Trees in the Landscape

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Sagapress, 1997 - Gardening - 200 pages
Part history and part practical guide, Thomas begins by tracing the influence of the English landscape movement of the 18th century, and in particular Humphry Repton's principles, on the way we use trees to create landscapes. He then addresses the basics, telling the reader how to evaluate trees in the landscape, how to predict their future growth and shape, and how to apply these lessons to the art of making new landscapes. He explains the technique for creating perspectives, concealing boundaries and enlarging vistas; and on a smaller scale, how the use of colour and gradation in size of foliage affects the sense of space and distance in even the smallest site. Problems of drainage, climate, ground level and peculiarities of various species of trees and their ability to be mixed with others are all thoroughly discussed. There is a comprehensive list of trees and shrubs suitable for landscape design; and the chapter on "Practical Points in Regard to Planting" can be used by any landscape gardener to translate general recommendations about height and shape and speed of growth into the vocabulary of locally available trees.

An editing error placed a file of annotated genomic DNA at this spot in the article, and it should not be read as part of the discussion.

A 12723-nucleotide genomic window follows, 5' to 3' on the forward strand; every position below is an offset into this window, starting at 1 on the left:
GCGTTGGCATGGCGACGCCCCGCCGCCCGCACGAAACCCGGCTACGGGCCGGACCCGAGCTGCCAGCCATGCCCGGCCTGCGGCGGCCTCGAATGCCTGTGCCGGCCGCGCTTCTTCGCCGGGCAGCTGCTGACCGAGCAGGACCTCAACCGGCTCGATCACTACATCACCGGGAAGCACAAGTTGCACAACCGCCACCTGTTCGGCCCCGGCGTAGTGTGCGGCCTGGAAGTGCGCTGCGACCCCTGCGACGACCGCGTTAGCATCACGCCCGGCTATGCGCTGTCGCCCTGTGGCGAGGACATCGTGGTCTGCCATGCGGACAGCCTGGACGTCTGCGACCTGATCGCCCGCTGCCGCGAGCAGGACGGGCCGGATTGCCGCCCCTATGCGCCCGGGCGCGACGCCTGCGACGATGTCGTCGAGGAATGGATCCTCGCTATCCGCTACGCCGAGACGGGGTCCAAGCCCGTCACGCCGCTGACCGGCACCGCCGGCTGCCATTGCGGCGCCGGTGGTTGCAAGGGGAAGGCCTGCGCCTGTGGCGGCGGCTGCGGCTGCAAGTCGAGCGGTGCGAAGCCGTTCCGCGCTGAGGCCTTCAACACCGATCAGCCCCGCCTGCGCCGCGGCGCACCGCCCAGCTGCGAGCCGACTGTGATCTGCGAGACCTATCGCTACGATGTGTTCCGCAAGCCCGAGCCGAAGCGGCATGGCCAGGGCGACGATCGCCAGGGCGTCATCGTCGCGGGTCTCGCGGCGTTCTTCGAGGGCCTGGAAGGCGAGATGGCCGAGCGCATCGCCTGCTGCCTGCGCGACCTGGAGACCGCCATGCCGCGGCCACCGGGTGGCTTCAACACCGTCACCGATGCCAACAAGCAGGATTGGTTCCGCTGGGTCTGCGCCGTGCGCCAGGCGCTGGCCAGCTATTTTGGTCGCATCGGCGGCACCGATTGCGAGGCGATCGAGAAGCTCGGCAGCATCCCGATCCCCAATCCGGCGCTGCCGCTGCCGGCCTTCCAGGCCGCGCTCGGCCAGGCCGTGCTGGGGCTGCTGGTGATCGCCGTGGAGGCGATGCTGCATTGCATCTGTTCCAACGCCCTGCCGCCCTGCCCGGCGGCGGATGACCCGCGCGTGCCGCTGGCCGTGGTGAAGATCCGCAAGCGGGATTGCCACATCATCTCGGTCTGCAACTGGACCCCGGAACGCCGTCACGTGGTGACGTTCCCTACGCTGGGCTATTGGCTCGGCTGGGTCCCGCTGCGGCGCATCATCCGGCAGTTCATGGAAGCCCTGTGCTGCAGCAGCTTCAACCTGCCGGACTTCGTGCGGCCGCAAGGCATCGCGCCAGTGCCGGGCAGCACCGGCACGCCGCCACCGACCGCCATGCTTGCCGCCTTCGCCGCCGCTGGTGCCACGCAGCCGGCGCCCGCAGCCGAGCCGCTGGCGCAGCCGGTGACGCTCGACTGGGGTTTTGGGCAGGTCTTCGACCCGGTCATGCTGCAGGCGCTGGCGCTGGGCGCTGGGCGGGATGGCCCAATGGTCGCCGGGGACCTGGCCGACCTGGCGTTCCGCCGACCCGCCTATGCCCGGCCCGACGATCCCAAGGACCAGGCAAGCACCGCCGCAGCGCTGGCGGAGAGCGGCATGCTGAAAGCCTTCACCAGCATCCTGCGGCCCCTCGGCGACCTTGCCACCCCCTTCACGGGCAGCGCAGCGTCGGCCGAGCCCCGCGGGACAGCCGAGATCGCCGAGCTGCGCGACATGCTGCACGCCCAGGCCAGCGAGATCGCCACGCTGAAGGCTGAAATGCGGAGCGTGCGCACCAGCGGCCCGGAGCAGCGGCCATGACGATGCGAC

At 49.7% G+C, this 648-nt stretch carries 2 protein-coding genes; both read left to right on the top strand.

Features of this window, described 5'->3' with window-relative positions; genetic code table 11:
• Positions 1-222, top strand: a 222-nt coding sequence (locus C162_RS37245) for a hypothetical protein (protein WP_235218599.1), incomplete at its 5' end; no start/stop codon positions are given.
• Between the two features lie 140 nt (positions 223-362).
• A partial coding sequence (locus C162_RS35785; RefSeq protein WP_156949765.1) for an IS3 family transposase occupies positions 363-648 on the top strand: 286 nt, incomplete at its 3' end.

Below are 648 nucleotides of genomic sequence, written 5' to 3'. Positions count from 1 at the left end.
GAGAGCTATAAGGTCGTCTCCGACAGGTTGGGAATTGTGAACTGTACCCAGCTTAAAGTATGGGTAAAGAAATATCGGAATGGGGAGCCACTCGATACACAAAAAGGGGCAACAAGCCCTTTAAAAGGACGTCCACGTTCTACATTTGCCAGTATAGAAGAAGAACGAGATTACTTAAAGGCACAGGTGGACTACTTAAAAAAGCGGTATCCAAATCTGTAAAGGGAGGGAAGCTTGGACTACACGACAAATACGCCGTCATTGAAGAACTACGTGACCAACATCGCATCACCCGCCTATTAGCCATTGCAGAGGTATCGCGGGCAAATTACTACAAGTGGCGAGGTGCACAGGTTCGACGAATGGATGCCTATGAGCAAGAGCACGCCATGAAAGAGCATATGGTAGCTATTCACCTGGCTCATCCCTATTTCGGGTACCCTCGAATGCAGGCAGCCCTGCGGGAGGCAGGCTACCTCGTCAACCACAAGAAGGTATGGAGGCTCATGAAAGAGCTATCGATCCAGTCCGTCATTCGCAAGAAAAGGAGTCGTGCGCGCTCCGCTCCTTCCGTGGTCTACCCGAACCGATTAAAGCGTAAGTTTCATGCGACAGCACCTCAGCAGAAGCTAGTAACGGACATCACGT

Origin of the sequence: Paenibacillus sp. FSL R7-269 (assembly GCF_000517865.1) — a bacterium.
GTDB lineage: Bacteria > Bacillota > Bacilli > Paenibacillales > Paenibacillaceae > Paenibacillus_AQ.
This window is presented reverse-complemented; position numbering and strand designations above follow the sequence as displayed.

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Foreword by Lady Emma Tennant
Introduction to Original Edition
A Short History of the Landscape

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About the author (1997)

Graham Stuart Thomas had made up his mind at the age of eight to make gardening his career. he later studied at the University Botanic Garden, Cambridge. Artist, photographer, writer, he has been awarded the Victoria Medal of Honour by the Royal Horticulture Society, the Veitch Memorial Medal and the Society's Gold Medal for his paintings and drawings, the Dean Hole Medal of the Royal National Rose Society, and was honored with the OBE in 1975.

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